Here is a little tail by someone else!
A golden retriever chases his tail every morning for hours on end then compulsively licks his paws till they’re bare and oozy (just like mine – KoKo reveals). Human medication calms him down and he stops injuring himself.… or …. a neighbour’s tabby cat may claim friendship and follow him around the house bringing him some calm.
Humans project their own views on how us doggies are feeling. The label owners give us reflects their beliefs aboutan animal’s capacity for emotional expression. Where earlier generations may have seen madness, homesickness and heartbreak, veterinarians now diagnose anxiety, impulse control and obsessive-compulsive disorders.
Here are five classic examples of animal insanity -diagnosed by a crazy human:
In the past broken heartedness was considered a potentially lethal medical problem that affected both humans and other animals alike. In 1937, a German shepherd named Teddy stopped eating when his horse companion died, staying in the horse’s stall for three days until he died himself. Red dog from the Pilbara in North Western Australia pined for many months when his owner died suddenly. A Japanese dog Hachikō walked though severe weather conditinos every evening to meet his owner who was never coming home again. Animals do feel loss and don’t forget someone who loved them.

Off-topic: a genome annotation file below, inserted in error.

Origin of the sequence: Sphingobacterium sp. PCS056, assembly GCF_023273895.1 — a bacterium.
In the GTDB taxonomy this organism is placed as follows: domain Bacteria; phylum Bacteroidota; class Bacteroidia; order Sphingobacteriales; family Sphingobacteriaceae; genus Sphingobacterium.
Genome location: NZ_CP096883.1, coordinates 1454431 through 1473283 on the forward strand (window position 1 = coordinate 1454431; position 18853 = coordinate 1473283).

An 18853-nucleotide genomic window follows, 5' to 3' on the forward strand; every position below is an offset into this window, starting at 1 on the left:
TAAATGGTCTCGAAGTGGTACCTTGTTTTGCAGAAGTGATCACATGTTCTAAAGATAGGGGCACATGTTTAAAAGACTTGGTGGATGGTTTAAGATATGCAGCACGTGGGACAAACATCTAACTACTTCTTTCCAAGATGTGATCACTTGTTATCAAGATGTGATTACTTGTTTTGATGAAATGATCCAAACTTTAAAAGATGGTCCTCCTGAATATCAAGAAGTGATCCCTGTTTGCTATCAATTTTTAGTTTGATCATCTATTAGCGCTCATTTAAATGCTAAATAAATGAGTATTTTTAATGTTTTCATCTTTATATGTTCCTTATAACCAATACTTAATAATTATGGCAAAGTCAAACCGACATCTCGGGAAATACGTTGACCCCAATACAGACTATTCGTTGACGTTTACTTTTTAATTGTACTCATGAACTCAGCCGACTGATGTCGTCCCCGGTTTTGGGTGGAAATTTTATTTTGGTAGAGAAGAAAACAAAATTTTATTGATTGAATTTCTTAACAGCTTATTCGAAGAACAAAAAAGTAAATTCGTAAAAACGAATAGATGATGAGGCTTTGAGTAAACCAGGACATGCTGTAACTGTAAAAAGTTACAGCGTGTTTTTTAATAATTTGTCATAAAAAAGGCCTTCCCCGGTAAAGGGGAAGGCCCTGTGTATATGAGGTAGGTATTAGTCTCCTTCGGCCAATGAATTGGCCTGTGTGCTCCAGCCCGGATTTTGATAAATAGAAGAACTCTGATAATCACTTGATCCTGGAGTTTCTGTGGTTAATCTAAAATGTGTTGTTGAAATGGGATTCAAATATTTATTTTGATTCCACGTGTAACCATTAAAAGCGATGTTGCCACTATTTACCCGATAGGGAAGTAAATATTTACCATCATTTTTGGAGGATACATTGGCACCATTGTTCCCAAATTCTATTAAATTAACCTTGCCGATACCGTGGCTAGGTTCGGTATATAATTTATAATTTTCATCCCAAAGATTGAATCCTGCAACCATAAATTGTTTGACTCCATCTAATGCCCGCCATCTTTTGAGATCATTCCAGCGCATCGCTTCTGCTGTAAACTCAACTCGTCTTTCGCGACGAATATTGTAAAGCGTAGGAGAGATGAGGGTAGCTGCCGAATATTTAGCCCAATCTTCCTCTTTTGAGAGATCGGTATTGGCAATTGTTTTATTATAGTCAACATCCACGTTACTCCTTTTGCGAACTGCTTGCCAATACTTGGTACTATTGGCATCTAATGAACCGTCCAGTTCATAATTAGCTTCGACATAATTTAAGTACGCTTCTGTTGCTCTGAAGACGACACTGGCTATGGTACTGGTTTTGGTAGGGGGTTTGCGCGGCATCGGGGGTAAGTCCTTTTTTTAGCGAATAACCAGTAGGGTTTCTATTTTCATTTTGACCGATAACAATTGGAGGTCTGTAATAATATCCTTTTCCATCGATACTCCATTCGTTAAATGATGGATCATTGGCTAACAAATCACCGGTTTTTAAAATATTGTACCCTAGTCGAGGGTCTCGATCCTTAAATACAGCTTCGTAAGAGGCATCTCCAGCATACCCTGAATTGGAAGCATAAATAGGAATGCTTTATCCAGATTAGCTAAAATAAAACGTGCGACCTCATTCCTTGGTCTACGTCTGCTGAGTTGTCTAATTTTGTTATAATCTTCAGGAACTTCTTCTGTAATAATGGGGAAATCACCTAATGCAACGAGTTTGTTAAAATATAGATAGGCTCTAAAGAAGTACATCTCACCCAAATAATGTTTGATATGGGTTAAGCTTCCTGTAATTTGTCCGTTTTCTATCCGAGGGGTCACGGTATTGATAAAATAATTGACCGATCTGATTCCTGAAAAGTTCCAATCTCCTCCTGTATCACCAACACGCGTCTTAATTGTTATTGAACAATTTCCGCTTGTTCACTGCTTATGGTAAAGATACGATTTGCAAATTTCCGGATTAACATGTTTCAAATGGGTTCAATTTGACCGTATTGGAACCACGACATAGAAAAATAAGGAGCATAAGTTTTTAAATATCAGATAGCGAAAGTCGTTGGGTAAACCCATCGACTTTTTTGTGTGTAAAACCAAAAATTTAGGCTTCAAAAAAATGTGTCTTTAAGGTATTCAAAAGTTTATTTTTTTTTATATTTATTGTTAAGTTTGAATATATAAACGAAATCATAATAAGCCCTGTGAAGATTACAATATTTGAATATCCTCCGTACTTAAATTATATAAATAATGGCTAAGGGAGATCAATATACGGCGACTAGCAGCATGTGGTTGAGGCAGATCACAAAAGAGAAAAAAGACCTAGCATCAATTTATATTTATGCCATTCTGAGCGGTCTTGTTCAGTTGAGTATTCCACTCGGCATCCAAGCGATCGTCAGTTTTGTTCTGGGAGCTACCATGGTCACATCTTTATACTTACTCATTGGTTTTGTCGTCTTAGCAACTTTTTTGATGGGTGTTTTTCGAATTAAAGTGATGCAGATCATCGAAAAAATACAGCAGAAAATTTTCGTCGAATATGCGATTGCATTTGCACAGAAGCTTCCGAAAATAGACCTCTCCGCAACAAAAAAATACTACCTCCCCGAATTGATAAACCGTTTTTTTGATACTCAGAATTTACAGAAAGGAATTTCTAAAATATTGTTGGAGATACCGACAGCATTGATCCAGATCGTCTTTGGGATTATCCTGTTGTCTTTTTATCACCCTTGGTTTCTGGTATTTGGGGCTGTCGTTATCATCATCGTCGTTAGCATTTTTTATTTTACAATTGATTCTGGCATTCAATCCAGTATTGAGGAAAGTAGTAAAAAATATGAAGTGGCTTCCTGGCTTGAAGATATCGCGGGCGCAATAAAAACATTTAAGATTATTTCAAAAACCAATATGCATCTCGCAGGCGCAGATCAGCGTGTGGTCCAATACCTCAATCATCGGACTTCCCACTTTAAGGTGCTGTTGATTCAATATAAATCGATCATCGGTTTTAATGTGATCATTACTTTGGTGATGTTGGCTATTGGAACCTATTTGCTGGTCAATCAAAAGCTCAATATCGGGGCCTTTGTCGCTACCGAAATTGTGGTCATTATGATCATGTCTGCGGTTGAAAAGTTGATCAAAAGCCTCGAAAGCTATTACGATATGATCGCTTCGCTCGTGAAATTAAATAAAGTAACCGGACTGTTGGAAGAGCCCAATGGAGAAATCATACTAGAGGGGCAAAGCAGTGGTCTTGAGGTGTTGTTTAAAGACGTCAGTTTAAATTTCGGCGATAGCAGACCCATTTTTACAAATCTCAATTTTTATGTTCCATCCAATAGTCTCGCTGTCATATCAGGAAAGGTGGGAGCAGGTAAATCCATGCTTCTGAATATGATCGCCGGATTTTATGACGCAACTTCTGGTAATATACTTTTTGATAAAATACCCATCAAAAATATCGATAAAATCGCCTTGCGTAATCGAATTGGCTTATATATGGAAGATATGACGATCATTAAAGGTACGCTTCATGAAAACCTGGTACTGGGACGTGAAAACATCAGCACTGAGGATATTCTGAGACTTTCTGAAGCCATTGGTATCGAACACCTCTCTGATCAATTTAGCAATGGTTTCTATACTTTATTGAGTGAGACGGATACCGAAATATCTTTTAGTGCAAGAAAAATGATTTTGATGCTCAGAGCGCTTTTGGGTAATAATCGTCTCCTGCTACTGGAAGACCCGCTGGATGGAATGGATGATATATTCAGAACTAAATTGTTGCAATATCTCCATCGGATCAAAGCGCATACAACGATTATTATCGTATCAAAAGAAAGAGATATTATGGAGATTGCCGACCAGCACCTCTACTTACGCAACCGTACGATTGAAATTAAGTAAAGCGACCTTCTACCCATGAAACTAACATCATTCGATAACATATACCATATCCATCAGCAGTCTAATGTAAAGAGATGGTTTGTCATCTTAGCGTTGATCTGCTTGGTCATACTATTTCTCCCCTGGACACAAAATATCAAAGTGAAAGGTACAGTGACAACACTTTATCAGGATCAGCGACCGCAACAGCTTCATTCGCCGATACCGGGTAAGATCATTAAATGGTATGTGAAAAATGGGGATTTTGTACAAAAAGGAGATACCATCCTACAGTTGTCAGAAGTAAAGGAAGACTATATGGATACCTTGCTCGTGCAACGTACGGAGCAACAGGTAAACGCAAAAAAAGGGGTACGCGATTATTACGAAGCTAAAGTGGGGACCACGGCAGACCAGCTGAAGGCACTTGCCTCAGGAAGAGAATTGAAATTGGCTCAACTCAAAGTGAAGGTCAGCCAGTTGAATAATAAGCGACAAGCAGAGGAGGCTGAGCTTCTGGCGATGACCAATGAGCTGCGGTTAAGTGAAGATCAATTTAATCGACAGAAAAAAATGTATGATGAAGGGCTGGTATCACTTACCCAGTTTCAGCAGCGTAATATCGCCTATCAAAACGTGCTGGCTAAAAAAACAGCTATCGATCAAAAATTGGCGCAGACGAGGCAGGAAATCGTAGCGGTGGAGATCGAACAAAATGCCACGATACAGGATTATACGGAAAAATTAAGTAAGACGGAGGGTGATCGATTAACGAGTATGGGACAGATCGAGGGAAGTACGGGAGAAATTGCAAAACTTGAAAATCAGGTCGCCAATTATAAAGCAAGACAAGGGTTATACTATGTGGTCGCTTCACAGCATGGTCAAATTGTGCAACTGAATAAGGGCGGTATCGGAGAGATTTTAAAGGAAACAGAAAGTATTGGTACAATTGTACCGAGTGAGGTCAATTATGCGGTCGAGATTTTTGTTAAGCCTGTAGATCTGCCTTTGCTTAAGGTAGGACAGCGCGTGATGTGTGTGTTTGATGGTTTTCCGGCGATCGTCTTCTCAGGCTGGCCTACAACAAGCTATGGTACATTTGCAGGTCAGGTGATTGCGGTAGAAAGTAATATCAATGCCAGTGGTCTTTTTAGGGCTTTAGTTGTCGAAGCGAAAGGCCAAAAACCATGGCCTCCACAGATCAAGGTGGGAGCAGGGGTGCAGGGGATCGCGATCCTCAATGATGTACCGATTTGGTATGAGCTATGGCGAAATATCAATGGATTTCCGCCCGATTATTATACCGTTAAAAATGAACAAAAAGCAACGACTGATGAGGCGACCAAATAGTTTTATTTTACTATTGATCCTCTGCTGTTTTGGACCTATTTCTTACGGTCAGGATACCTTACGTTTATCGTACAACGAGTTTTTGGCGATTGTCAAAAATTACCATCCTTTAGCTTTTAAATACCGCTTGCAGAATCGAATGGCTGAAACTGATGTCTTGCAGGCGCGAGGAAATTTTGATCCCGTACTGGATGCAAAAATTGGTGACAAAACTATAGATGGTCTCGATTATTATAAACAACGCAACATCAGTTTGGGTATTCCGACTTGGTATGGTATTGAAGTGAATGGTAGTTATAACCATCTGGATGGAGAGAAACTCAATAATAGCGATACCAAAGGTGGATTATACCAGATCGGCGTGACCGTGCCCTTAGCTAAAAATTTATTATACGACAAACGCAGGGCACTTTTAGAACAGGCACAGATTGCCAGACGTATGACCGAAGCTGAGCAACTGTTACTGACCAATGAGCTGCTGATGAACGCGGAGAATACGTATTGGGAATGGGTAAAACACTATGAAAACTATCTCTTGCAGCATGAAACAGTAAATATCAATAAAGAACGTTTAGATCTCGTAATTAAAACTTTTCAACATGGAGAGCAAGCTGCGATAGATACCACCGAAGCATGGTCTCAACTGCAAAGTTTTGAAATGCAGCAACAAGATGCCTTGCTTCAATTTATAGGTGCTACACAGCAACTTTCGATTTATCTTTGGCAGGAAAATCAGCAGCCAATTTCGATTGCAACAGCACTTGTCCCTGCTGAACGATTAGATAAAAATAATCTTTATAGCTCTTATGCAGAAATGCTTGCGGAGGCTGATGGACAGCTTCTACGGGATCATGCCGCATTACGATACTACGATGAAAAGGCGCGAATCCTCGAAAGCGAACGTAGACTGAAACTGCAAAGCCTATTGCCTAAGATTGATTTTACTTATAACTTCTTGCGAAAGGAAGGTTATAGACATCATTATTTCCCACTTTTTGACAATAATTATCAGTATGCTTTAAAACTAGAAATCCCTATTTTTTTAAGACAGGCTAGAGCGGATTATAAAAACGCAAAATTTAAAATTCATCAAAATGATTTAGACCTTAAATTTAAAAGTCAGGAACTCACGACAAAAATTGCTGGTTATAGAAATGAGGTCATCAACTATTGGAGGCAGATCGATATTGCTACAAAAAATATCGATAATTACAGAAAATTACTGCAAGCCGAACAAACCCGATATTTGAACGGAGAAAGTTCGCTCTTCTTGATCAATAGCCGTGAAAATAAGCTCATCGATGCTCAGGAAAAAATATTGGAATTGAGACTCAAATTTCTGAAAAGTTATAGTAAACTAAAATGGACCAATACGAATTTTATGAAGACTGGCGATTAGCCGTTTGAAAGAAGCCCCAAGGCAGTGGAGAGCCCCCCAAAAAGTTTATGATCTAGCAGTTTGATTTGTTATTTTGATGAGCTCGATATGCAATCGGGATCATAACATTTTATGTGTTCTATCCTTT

Obsessive-compulsive disorder is now a common diagnosis in humans and animals. These behaviors may actually be healthy activities gone awry. Dogs can develop paw-washing habits so extreme as to keep them from playing or going on walks. Other behaviors, like rituals, can also be seen in animals, as for instance a dog that barks every time he hears a skateboard.
Some animals develop specific fears of things in their environment, such as escalators, a truck braking, or a toaster oven beep. Thankfully, people and other animals can learn to overcome their phobias with a mixture of behavior therapy, training, time, and anti-anxiety medication.
This is KoKo fearing a BATH!
Photo by ©Helen Potter Furry Friends Fotos
Modified from Laurel Braitman’s book, Animal Madness: How Anxious Dogs, Compulsive Parrots and Elephants in Recovery Help Us Understand Ourselves